Lesson #3: If you really want to get to your destination bad enough, you'll never know what you can give in exchange for that. Like taking the floor seat. The point is, give in!

Photo from here

I wanted to smack myself for not planning the trip well, leaving everything to chance. For hours we were sitting on our bags on the floor. Our foreigner friend even curled up on the floor sometime during the night. I would have warned her about the crawling insects but she slept like a baby. We spent eight hours on the floor, trying hard to get some sleep, leaning our heads on someone else's armrest, and trying to keep ourselves warm. It's specially colder and a lot bumpier when you're sitting on the floor. The passengers were nice to us, lending us their luggage to lean on. It was  dawn before finally, some passengers started to get off the bus.

Lesson #4: Prepare to bundle up for the bus weather (that's the third season BTW). And if you plan to take some floor seat, layer up. Even Westerners don't get our relationship with air condition. Why does it have to be always turned ON, full blast?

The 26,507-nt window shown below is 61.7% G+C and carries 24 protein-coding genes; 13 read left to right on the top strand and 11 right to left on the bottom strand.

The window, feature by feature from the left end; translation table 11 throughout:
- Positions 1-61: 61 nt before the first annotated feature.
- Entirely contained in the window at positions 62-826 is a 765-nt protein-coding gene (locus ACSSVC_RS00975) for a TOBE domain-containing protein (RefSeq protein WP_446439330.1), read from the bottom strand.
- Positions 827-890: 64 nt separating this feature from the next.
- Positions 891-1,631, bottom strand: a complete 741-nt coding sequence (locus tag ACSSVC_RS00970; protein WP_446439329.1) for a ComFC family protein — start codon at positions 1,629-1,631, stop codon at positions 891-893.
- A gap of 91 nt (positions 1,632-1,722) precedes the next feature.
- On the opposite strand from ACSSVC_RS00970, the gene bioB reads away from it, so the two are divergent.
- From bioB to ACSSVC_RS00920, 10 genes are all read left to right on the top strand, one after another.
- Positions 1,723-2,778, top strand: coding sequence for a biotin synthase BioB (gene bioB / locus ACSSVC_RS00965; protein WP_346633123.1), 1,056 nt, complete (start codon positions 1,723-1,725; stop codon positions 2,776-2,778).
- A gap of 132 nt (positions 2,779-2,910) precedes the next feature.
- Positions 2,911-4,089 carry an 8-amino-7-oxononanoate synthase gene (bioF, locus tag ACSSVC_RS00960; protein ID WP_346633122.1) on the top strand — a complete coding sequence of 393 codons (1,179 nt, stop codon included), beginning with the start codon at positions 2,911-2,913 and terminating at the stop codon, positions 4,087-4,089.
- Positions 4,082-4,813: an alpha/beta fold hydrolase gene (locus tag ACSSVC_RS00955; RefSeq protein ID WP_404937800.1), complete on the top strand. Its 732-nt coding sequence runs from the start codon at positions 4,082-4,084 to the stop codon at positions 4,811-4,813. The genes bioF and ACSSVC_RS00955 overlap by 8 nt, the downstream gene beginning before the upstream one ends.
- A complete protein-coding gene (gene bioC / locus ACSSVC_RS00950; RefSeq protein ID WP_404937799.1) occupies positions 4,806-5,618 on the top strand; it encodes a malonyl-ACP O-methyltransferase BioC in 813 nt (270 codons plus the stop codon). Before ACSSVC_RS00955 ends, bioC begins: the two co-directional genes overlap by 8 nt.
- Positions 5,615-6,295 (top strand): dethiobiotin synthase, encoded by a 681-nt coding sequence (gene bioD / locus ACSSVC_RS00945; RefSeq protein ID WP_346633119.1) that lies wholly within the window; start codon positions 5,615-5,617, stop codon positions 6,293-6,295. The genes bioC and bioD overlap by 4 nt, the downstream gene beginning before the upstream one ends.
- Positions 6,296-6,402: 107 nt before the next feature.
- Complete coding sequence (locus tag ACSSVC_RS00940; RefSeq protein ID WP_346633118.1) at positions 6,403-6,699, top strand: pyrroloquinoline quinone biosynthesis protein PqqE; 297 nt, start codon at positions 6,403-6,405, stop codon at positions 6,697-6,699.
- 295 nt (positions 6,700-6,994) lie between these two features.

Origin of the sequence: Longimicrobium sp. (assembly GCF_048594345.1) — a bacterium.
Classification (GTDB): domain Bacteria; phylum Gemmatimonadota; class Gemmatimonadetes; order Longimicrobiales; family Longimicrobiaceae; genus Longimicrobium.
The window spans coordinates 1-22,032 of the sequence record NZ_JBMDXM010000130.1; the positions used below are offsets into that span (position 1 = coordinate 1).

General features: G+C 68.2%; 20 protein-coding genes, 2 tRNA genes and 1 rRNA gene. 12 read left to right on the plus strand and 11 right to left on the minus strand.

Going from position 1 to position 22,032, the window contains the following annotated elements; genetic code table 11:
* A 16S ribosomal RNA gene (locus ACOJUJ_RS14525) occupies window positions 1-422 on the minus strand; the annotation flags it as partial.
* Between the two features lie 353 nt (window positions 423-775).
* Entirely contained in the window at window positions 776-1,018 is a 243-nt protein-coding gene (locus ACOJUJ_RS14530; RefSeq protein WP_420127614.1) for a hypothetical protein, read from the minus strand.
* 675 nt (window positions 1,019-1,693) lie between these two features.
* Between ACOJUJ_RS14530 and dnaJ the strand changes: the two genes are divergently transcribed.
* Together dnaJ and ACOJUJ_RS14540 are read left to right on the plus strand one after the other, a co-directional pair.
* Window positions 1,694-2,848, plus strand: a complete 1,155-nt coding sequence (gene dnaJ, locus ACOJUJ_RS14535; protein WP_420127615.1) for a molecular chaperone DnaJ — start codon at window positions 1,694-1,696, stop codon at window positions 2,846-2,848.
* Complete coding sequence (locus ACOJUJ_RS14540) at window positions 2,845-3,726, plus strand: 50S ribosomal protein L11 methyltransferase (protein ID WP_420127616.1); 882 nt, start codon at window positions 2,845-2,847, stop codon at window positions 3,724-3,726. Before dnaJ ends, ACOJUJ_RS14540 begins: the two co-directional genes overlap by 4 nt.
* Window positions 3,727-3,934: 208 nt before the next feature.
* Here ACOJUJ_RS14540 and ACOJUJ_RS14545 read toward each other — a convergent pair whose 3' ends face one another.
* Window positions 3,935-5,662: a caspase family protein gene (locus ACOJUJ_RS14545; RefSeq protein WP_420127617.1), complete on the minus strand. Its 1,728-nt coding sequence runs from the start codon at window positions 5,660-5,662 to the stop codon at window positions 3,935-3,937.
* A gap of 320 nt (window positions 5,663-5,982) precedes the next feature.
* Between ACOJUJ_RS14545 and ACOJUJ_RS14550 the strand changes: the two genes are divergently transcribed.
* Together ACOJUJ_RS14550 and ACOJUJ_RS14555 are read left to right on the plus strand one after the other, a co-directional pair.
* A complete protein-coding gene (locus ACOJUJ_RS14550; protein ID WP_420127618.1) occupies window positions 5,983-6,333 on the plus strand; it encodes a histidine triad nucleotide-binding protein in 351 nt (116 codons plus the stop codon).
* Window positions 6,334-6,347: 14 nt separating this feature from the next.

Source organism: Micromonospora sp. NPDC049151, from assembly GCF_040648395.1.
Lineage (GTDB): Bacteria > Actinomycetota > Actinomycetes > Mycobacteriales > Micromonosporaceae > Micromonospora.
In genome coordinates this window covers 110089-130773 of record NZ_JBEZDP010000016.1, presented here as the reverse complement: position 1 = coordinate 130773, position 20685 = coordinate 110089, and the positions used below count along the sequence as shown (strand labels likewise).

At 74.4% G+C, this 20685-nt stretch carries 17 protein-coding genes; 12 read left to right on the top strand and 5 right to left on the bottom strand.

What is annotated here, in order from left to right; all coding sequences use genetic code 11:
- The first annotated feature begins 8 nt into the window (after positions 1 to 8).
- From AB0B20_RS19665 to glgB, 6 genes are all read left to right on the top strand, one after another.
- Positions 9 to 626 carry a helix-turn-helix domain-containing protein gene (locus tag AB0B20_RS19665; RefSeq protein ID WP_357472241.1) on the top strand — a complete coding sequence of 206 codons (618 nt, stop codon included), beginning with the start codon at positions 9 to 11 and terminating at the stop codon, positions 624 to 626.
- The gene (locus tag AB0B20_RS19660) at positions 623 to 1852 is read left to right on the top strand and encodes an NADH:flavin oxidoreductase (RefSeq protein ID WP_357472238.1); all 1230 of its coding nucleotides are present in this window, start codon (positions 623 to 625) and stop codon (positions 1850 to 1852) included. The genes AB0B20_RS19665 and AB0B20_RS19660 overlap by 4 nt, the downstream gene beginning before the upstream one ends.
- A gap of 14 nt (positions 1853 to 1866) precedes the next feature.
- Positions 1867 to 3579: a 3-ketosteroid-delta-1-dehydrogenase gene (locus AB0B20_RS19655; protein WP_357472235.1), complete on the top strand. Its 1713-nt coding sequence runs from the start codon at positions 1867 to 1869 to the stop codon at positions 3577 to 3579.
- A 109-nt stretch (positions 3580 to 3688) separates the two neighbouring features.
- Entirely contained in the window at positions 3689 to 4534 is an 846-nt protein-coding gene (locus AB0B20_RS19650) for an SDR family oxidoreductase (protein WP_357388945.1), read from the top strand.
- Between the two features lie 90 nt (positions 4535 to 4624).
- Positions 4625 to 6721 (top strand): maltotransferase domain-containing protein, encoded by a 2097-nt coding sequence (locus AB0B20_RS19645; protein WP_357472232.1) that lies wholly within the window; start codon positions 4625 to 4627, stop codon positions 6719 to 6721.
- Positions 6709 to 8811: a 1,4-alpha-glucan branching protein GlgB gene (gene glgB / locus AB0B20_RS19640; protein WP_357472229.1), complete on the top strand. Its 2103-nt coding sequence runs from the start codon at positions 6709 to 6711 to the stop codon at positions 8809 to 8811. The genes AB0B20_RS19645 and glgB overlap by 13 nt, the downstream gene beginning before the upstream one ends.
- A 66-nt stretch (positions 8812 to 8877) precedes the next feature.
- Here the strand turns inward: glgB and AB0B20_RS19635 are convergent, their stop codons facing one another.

Finally, seats! They felt like bum-heaven. I hurriedly caught on my sleep.

I woke up a couple of hours later to a sweeping view of Kalinga. Less than fifteen people were left on the bus. A lady was kind enough to assist us in finding Bayle's Supermart in Bulanao, Tabuk.

We were set to ride a jeepney to Tinglayan at 8AM, but since we did not catch the 7PM bus, we arrived in Tabuk at 9:30AM. We had to again try our luck in catching a jeep to Tinglayan. Forunately, a jeepney came by around 10:30 in the morning.

Before leaving for Tinglayan, we booked our tickets going back to Manila. I don't think we can ever risk the floor meeting our tushies again.

Lesson #5: Learn from your booboos. There is always time for your.. first time. 

A few hours and a 3-hr jeepney ride later, when we finally reached our destination, the whole unfortunate bus scenario was simply tucked into our minds. We all deserve the bragging rights for being the only person we know to take the elite floor seats.. for eight hours.

What's your bus horror story?

Photos by Aaron Arvin Manila